Tibet is situated on a plateau northeast of the Himalayas in China. For centuries, nomadic people there have herded yaks, large, long-haired relatives of cattle. Yaks work as pack animals and supply meat, milk, and fiber for fabrics. They also generate heating fuel in the form of dung.
|Yak milking and chip production|
Previous studies had looked at indoor air quality in Tibet during the summer season. Saikawa and her team wanted to investigate indoor emissions during the colder months.Despite constant whining about outdoors air pollution (and having grown up in the Los Angeles air-shed in the 50s, I'm well acquainted with air pollution) most of the air pollution that people experience comes from indoor air, the particles from cooking and cleaning and normal living.
In March of 2013, Qingyang Xiao, a graduate student in Rollins School of Public Health, traveled to the Tibetan region of Nam Co (which means “heavenly lake”) to gather the data. About 4,500 residents live in the region, at an altitude of 4,730 meters.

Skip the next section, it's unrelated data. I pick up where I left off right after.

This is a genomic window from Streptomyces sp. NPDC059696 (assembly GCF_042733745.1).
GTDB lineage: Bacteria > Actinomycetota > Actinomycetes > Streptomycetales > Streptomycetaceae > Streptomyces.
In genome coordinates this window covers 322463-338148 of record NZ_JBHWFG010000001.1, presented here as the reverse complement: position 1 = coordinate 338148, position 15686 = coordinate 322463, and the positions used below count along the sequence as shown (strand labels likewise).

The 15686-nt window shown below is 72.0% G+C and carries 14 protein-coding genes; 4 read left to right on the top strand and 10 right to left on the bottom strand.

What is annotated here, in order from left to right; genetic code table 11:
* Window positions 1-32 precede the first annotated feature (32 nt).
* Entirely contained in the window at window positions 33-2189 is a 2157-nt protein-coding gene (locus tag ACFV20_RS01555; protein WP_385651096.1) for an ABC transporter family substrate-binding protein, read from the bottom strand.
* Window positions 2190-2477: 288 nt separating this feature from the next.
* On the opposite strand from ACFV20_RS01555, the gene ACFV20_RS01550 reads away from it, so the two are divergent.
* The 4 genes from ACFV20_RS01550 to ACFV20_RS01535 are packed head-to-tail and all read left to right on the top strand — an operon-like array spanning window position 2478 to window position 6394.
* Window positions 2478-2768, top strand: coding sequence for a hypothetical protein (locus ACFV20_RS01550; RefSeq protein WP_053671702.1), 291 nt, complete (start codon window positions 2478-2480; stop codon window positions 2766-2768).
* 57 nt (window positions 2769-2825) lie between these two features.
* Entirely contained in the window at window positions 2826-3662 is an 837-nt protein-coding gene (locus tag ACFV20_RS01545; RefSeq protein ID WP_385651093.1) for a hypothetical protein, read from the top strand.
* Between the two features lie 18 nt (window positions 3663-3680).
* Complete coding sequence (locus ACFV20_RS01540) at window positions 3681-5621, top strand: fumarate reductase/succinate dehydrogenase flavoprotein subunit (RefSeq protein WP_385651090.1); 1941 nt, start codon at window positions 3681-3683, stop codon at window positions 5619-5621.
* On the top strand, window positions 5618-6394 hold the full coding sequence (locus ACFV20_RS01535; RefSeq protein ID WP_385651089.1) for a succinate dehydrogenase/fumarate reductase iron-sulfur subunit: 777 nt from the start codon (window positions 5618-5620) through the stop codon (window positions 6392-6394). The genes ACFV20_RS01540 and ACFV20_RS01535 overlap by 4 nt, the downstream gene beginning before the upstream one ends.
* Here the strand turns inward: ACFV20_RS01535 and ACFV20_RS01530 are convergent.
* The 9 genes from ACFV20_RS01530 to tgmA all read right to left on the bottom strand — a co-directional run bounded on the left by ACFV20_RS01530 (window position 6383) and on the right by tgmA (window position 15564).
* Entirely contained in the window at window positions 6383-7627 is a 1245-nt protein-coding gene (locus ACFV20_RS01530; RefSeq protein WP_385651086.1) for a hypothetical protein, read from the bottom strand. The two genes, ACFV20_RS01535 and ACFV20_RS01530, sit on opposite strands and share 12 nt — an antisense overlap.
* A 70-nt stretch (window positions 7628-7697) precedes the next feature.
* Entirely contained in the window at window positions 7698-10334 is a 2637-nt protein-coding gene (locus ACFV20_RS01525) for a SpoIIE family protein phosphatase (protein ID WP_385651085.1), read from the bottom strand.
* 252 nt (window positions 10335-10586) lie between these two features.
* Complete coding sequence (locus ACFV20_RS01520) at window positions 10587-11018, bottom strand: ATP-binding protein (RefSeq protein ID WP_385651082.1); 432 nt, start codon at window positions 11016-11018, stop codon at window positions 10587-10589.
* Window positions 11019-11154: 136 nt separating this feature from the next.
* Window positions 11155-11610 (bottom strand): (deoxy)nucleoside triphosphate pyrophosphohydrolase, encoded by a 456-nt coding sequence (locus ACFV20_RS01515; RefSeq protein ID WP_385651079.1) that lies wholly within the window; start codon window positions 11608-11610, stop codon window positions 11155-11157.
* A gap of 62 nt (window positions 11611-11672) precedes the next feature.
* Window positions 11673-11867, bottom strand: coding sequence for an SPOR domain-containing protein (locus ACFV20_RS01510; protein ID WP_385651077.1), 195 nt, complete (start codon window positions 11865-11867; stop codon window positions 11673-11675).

Xiao used battery powered aerosol monitors to measure indoor concentrations of fine particulate matter, or particles 2.5 micrometers in diameter or smaller, which consists mainly of black carbon and organic carbon. She recorded the measurements in six households with different living conditions and stove types. Yak dung was the main fuel for cooking and the only fuel for heating.
The results showed that the average concentrations for black carbon and fine particulate matter were nearly double those reported by some similar studies of households in areas of lower altitude and warmer climates, such as India and Mexico.
The Tibetan homes included four traditional tents and two simple stone houses. Both the tents and the houses had only one room where all of the family members slept, ate and cooked.
Three of the families used traditional open stoves without chimneys, and three had added chimneys to their stoves. A simple house with a chimney had the lowest indoor concentrations. This household lived on tourism and used liquefied petroleum gas (LPG) for cooking.
However, a stone house with a chimney had the highest black carbon concentrations.
Perhaps we could arrange to swap their yak chips for natural gas from fracking, and the envirohippies could burn the yak chips at home for heat as part of their sustainable life style.